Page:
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Shree 420

Dinesh Raheja

One of the most entertaining message films, Shri 420 probes the eternal moral battle between virtue and sin.

It delves into the corrosive effect of the bright lights of a big city on a simple soul. It has also been an inspiration for numerous films like Raju Ban Gaya Gentleman and the recent Bas Itna Sa Khwaab Hai.

Kapoor's Chaplinesque protagonist Raj is full of life and good cheer. Rushing to greet a new life, he sings Mera joota hai Japani, a song which, in the Fifties, became almost anthemic in its popularity.

Producer Director Music Director Stars
 Raj Kapoor  Raj Kapoor  Shanker-Jaikishan  Raj Kapoor, Nargis,  Nadira, Lalita Pawar
The mood is buoyant; Raj is bursting with self-confidence:
Upar neeche neeche upar, chale lehar jeevan ki
Nadaan hai jo baith kinare, pooche raah watan ki
Chalna jeevan ki kahani, rukna maut ki nishani
Sar par laal topi Russi, phir bhi dil hai Hindustani

Raj reaches the promised land, Mumbai. He finds the streets of the city are not, after all, paved with gold. Reality bites Raj as he finds his prized BA degree and his medal for honesty almost worthless.

True, Raj encounters the love of the common people --- especially from Lalita Pawar (Ganga mai), who is taken by his naivete. But broken and disheartened, he soon has to pawn his honesty medal.

He meets Vidya (Nargis) who --- in a dramatic gender role reversal --- saves him from drowning. Vidya is a teacher with ramrod-straight morals. Love blossoms between the two guileless souls as they share a saucer of tea and duet to Pyar hua iqrar hua.

Raju takes on a lowly job at a laundry and strives to make a future for himself and Vidya. On the job, he meets haughty bombshell Maya (Nadira), who opens up another, very different world for him.

The heroines are both symbolically named: Vidya represents knowledge while Maya represents the ephemeral pleasure of all desires.

Maya feels Raju's ability with cards could be his gateway to big money. She transforms Raju into a fake prince and, along with a grasping capitalist (is there any other kind?), Seth Sonachand, makes Raju a materialistic card sharp.

Raj's morals are the first casualty at the lure of easy money. His love for Vidya threatens to be second. He takes her to his club; she recoils and runs away. Raju's attempts to follow are thwarted by Maya who admonishes him with Mud mud ke na dekh mud mud ke.

Vidya's Jaane wale mudke zara dekh ke jaana falls on seemingly unheeding ears. The divide between the two lovers runs deeper when Raj gets involved in a get-rich-quick scheme endangering other people's money.

Sonachand and Maya or Vidya?

Shri 420 can be seen as an allegory for the choices before the still-innocent, newly-independent citizens of India.

Noted writer K A Abbas writes another socio-realist story (along with V P Sathe) after Awara for Raj Kapoor. The latter laced it with Shanker-Jaikishan's catchy tunes, Shailendra and Hasrat's lyrics and narrated it with humour and depth of feeling.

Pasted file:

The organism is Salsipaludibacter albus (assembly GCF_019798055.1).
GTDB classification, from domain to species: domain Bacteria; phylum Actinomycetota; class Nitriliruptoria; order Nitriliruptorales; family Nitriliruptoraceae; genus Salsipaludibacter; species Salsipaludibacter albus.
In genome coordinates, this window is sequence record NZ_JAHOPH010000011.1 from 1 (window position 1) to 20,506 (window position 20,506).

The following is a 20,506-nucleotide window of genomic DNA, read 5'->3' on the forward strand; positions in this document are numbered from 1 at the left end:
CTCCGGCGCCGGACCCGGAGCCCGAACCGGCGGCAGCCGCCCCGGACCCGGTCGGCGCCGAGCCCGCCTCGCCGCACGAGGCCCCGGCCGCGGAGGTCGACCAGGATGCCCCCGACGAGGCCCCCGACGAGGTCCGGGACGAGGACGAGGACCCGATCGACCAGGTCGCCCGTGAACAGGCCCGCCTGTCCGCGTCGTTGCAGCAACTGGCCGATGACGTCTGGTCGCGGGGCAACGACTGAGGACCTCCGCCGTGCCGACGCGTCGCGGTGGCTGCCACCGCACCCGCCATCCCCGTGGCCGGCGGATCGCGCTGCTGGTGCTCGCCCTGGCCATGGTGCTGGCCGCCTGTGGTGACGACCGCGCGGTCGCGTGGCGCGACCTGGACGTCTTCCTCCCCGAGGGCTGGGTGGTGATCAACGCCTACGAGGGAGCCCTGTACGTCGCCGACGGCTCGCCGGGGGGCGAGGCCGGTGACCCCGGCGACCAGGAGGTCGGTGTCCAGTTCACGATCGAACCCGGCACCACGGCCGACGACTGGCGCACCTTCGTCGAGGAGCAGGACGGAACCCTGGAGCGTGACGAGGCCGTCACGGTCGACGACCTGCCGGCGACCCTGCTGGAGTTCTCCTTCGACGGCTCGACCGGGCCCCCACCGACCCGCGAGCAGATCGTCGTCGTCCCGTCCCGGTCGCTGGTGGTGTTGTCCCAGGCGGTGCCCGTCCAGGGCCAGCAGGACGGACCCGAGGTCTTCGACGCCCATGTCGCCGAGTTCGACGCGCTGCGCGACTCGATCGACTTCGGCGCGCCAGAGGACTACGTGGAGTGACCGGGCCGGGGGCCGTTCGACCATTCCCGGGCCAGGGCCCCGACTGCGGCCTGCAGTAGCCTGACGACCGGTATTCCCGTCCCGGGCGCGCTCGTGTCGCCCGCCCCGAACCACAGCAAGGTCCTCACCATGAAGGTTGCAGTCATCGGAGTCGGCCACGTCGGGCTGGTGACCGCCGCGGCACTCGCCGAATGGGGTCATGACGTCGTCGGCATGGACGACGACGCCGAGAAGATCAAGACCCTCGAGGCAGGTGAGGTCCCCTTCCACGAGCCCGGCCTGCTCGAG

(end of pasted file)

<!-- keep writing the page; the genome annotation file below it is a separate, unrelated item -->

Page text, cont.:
Kapoor also displayed unique ability in investing the romance between Raj and Vidya with lyricism. The two-lovers-under-an-umbrella magic of Pyar hua iqrar hua is still potent.

Kapoor also adeptly evokes Raj's gradual disillusionment with the siren call of non-ethical materialism. In Ramaiya vastavaiya, when Nargis is mourning her loss [Tu aur tha tera dil aur tha, tere man mein yeh meethi katari na thi], a conflicted Raj finally joins in towards the end with his lament [Kaun jo mujhko kahe, maine dil tujhko diya].

The perfromances help the film's endorsement of ethical living and high thinking. Nargis' quiet demeanour in the film contrasted with Raj Kapoor's flamboyance. Nadira's laquered, diamond-studded character comes across as a beacon of danger, with her eyes flashing fire and brimstone.

Kapoor is the soul of innocence, with very human failings. You believe in his journey from an agitated striver to a man who finally rediscovers his finer self.


* A special film as it was Nargis' last under Raj Kapoor's direction. She did one more for R K Films, the Shambu Mitra-directed Jaagte Raho --- though only in a special appearance in Jaago Mohan pyaare.

* Nadira's seductress gown for Mud mud ke na dekh was stitched so tight she couldn't sit down. The agony was worth it, she says: "Even today, at the racecourse, people sing the song when they see me."

* Nadira's smoking in the film with a cigarette-holder became a fashion statement. The veteran actress maintains she has never smoked in real life. Nadira became Raj Kapoor's rakhi sister during Shri 420.

* Sadhana faced the camera for the first time as a group dancer for a song in the film.

The Music:
Songs from Shree 420:
  Song  Singers
  Mera joota hai Japani
  Ramaiya vastavaiya  Lata Mangeshkar, Mohammed Rafi, Mukesh
  Mud mud ke na dekh  Asha Bhosle
  Pyar hua iqrar hua  Manna Dey, Lata Mangeshkar
  Ichak daana  Lata Mangeshkar, Mukesh
  Dil ka haal sune dilwala  Manna Dey
  Shaam gayi raat aayi  Lata Mangeshkar
  O jaane wale mud ke  Lata Mangeshkar

* A time when Mukesh was busy with his own acting career (he was hero opposite Usha Kiron in Anuraag, 1956). The success 'voice' for Raj Kapoor in the director's earlier superhit Awara, Mukesh sang only Mera joota hai Japani, Ichak daana and a small stanza in Ramaiya vastavaiya for Shri 420.

* The talented Manna Dey benefitted most. He sang the classic Pyar hua iqrar hua besides Dil ka haal sune dilwala and Mud mud ke na dekh.

* If Shailendra wrote simple, meaningful lyrics in Mera joota hai and Ramaiya vastaviya, Hasrat excelled with Ichak daana. Lata was Shanker-Jaikishan's first choice for heroines' songs then and she sang all the Nargis numbers.

* A still-struggling-for-her-niche Asha Bhosle sang Mud mud ke na dekh --- one of her first hit songs. It helped build her image for saucy numbers.

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